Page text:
Echenbergs launch human rights conference

Echenbergs launch human rights conference McGill University

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McGill Reporter
January 25, 2007 - Volume 39 Number 10
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Home > McGill Reporter > Volume 39: 2006-2007 > January 25, 2007 > Echenbergs launch human rights conference
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Penny, Andrew, Jessica, and Gordon Echenberg celebrate the announcement of the Echenberg Family Conference in Human Rights at the Faculty of Law on Jan. 17.
Micheline Sénia

Echenbergs launch human rights conference

McGill's long tradition in the study and promotion of human rights is set to become stronger still. On Jan. 17, the Faculty of Law announced the establishment of the Echenberg Family Conference on Human Rights, made possible by a generous commitment from Gordon Echenberg and his wife, Penny. Mr. Echenberg declared that the Penny and Gordon Echenberg Foundation will make $750,000 available to support this initiative, an investment will that will fund a series of five conferences, held every two years, that will be a forum for informed dialogue on issues of human rights. The series begins with The Global Conference on the Prevention of Genocide, to be held Oct. 11 to 13, 2007.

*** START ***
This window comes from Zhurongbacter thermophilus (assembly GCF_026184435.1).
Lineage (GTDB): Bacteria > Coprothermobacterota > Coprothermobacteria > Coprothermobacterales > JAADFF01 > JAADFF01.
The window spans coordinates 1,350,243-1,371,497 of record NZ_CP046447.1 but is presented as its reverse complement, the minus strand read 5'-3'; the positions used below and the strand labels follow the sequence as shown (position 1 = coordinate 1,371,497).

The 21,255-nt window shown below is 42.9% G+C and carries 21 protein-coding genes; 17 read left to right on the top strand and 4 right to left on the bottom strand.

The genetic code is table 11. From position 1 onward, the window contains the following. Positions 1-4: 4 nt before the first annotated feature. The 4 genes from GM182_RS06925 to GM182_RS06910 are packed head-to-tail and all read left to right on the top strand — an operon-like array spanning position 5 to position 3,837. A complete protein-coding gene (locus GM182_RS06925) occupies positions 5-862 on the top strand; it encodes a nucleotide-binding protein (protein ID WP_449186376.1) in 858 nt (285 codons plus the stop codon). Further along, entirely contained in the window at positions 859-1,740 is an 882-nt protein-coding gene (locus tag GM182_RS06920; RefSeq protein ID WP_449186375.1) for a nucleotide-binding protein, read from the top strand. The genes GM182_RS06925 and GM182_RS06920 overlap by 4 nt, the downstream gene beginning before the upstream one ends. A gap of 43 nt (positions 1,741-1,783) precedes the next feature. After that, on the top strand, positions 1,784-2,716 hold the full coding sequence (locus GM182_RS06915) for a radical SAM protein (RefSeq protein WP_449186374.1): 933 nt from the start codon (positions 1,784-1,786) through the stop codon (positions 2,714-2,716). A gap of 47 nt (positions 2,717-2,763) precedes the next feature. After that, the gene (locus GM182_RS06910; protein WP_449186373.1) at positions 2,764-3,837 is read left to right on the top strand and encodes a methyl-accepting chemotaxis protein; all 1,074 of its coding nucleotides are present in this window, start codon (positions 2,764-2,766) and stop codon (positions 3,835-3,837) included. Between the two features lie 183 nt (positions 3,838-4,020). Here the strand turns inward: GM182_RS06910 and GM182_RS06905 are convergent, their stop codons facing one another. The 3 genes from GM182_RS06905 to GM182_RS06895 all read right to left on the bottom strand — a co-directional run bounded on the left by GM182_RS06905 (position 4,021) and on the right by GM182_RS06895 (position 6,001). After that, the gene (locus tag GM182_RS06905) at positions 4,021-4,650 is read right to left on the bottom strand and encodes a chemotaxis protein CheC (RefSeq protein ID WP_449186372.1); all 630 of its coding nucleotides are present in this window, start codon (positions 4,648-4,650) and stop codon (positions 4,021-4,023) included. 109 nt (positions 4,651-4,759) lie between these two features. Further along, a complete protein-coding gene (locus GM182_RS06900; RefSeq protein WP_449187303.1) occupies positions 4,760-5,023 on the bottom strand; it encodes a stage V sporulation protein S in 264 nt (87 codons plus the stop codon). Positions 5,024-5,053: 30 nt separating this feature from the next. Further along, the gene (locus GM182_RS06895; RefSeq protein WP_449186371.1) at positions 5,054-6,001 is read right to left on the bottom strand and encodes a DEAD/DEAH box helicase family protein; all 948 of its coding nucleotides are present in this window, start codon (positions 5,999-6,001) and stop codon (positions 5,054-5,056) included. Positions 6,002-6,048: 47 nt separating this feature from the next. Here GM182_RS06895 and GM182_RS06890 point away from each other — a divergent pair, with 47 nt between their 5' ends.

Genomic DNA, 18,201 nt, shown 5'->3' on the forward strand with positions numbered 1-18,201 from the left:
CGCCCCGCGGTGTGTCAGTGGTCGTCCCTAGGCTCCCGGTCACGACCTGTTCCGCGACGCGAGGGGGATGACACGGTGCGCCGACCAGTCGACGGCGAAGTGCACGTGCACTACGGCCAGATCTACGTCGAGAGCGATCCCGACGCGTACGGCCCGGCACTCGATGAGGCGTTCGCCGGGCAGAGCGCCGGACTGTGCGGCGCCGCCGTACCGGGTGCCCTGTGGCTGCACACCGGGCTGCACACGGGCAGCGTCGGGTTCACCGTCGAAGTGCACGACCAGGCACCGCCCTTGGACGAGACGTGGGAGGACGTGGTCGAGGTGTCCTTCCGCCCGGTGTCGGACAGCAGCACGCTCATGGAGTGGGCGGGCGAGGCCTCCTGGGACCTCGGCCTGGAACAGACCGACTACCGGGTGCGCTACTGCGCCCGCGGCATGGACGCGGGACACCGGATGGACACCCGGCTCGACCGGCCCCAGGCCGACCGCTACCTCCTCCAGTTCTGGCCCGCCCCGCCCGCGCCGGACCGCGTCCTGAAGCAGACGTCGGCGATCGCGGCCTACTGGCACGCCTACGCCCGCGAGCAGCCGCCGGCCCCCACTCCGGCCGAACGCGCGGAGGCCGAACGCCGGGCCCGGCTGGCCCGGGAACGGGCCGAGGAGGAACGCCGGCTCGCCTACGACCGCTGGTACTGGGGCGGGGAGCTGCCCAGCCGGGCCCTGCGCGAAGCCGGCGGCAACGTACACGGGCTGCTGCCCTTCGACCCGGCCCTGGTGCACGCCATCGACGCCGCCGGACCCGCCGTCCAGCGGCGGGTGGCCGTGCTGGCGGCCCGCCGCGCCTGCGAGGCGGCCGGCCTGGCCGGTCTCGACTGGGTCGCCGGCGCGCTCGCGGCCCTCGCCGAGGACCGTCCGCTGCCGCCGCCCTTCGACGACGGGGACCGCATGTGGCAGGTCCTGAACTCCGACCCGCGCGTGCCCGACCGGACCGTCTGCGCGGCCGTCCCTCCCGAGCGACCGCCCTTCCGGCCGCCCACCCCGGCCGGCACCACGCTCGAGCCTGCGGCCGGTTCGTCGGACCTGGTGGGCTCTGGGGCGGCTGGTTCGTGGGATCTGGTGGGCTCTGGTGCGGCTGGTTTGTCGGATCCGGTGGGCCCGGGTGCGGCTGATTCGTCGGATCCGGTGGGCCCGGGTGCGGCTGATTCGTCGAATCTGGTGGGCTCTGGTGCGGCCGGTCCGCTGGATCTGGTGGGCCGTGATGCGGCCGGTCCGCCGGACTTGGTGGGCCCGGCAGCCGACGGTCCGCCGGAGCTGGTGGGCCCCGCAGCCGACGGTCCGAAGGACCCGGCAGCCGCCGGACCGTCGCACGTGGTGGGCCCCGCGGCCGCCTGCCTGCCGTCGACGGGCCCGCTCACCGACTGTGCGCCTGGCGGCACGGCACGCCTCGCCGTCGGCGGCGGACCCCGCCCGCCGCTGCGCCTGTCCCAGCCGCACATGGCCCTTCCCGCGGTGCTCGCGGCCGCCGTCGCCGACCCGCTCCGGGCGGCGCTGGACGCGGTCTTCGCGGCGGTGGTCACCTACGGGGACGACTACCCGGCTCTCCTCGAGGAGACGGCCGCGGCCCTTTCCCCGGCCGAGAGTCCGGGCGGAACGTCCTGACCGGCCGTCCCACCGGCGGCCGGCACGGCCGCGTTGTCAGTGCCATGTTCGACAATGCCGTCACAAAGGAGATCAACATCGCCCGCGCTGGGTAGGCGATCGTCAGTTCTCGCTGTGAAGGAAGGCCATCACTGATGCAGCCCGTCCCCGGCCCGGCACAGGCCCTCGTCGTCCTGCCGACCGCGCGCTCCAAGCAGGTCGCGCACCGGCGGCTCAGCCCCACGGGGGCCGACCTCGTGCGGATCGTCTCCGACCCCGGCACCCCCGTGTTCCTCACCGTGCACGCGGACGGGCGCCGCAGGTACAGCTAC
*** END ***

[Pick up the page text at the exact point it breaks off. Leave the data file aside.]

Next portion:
Mr. Echenberg, a graduate of McGill Law and a former president of the McGill Students Society, endowed the series as a way to initiate a dialogue on human rights that would lead to tangible results. He decided on a conference series in the hope that the meetings will go beyond scholarly discussion, and "take the benefits of academia to the public. These conferences will hopefully have some influence on decision makers, and generate public awareness and public interest."

Speakers for the inaugural conference include Senator Roméo Dallaire, former leader of the United Nations Peacekeeping Force in Rwanda; the Hon. Irwin Cotler, M.P. (Mount Royal); former Attorney General and Minister of Justice of Canada; Juan E. Méndez, United Nations Special Advisor on the Prevention of Genocide; Nobel laureate Wole Soyinka of Nigeria; Martha Minow, professor of Law, Harvard University; and Ben Kiernan, director of the Genocide Studies Program, Yale University. A number of genocide survivors will also be in attendance, offering participants a better understanding of the horrors of genocide.

The conference, organized by the McGill Centre for Human Rights and Legal Pluralism, will also host an International Forum for Young Leaders in the week ahead of the main event. It will provide students from around the world with the opportunity to meet with some of the distinguished speakers and debate key issues surrounding genocide.

Mr. Echenberg hopes that it will produce an active network of students able to contribute to the prevention of genocide and the promotion of human rights, both in their own countries and in the international arena to bring about tangible change.

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